Dental Implants FAQ And Their Answers

Are dental implants a recent invention?

No, the concept was actually developed thousands of years ago. After close examination of Egyptian mummies, experts discovered that their jawbones had wire implants made of gold. The same has been observed in Pre-Columbian skeletons, the only difference being that their implants were made of semi-precious metals. Only recently, a Roman soldier with iron dental implants in his jaw-bone was unearthed in Europe. Dental implants made of ivory were also found in the Middle East when skeletons from the Middle ages were examined.

Modern implantology made a significant stride in the early 1980s with the successful use of the titanium cylinder. However, the technology had already been popularized in the US at the beginning of the 20th century. Numerous variations of the titanium cylinder have since been developed.

What factors determine how long Dental Implants last?

This is one of the most popular FAQ when it comes to dental implants. Successful use of dental implants depends on quality and quantity of bone. If the bone is available and it’s in good condition, long-term success can be expected. The abilities and experience of the dental surgeon is also a factor. The success of surgical procedures including dental surgery are normally dependent on the individual talent of the dentist as well as his or her experience. The design of overdentures or implant crowns also has an impact on the long-term success of dental implants. Therefore, the restoration on top of the implant should be such that biting forces balance perfectly.

Who installs dental implants?

An implantologist, an oral surgeon, or a periodontist installs dental implants. These dental practitioners normally team up to do the job. The main responsibility of the oral surgeon and periodontist is to install the actual implant, while that of the restorative dentist is to install the crowns and overlying appliances. Generally, two dentists are needed during the procedure. The implantologist is trained in both restoration of dental prosthesis and dental implant surgery. Implantologists can perform the surgery and restoration on their own. Click here to find implantologists near you.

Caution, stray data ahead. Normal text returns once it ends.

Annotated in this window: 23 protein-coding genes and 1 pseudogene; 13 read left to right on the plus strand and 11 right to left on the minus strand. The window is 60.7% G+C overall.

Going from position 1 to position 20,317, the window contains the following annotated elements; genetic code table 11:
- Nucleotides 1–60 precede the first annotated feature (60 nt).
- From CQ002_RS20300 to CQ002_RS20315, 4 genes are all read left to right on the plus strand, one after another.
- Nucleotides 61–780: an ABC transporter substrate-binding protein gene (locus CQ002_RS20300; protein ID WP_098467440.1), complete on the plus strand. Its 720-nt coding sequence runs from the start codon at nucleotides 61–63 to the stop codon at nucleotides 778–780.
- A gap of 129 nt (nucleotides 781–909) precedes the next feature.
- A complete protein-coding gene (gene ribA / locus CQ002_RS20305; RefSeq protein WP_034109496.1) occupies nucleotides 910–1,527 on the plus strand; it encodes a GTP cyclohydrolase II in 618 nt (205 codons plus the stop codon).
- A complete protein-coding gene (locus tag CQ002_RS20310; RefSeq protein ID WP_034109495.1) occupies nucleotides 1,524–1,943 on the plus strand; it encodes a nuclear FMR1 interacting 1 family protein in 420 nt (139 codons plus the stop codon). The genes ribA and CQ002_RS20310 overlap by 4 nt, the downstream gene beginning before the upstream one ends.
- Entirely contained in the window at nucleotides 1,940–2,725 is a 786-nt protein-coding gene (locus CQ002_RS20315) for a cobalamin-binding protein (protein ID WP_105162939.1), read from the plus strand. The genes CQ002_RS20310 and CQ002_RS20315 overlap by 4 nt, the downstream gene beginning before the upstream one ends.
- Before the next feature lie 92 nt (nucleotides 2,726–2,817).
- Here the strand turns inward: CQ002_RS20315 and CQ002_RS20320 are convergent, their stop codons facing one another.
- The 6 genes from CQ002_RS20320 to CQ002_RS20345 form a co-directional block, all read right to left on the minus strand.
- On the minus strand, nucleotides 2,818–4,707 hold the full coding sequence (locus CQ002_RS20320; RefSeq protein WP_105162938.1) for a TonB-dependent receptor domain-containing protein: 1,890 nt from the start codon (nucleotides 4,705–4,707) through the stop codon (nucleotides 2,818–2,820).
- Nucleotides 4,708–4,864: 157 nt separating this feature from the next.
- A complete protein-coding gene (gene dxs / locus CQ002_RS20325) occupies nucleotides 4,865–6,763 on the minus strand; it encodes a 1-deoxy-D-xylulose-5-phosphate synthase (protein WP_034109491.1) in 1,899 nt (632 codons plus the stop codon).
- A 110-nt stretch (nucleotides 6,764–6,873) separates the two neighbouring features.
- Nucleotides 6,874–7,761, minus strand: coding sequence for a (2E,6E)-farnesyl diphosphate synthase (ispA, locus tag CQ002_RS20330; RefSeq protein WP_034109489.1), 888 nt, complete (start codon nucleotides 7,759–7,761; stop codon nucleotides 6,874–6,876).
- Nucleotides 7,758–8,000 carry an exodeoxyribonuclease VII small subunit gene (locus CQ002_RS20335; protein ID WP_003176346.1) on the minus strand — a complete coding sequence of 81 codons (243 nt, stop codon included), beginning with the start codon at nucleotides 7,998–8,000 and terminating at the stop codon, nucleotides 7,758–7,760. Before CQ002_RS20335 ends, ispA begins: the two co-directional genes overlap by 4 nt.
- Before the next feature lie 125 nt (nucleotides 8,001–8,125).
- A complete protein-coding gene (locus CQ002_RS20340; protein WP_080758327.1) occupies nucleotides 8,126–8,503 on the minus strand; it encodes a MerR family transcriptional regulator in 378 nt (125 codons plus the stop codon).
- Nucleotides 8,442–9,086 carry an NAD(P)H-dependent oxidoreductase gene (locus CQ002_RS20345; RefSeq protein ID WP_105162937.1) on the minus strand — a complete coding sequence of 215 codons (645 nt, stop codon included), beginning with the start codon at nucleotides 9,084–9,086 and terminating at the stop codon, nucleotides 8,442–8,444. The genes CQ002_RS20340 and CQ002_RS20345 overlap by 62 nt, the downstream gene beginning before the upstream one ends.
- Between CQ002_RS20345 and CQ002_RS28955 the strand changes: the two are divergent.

Who restores teeth on the implant?

A prosthodontist, oral implantologist or general dentist trained in implant restoration can restore teeth. The patient can opt for the one doctor approach where an oral implantologist is responsible for both the surgery and restoration works, or the two doctor approach where the surgery and restoration are done by two different dental practitioners. Click here to find implantologists near you.

Can dental implants be used by anyone regardless of age?

Yes. Anyone can have a dental implant regardless of age provided there is enough bone.

What factors can disqualify me from being a viable dental implant candidate?

There are numerous medical factors that can prevent a person from being a viable candidate for dental implants. Rare bone disorders, parathyroid disorders, radiation therapy, blood disorders, chemotherapy or radiation therapy, uncontrollable diabetes and bone marrow cancer are just a some of the examples. Physical factors that may disqualify someone include nerve bundles, low sinuses, insufficient bone or poor quality bone.

How frequent should my dental implant check-ups be?

How well you maintain your implants will determine their success. Ideally, you should have the implants examined by your implant dentist and professionally cleaned by a hygienist every 3 to 4 months. The hygienists must have the right training and tools for dental implant cleaning and maintenance. In order to achieve long term success with the implants, you need to brush and floss on a daily basis.

Do patients experience a lot of pain during dental implant surgery?

No. A local anesthetic is normally used to suppress pain during surgery to ensure that the patient is calm and comfortable when the implants are being placed. After completion of the surgery, the patient may experience mild discomfort, but this can be controlled with the help of medications.

How long after the procedure will i have to wait before i can go back to work?

The procedure is very simple, so you can expect to go back to work the following day, provided there are no complications. Your dentist will give you postoperative instructions to ensure that all goes well.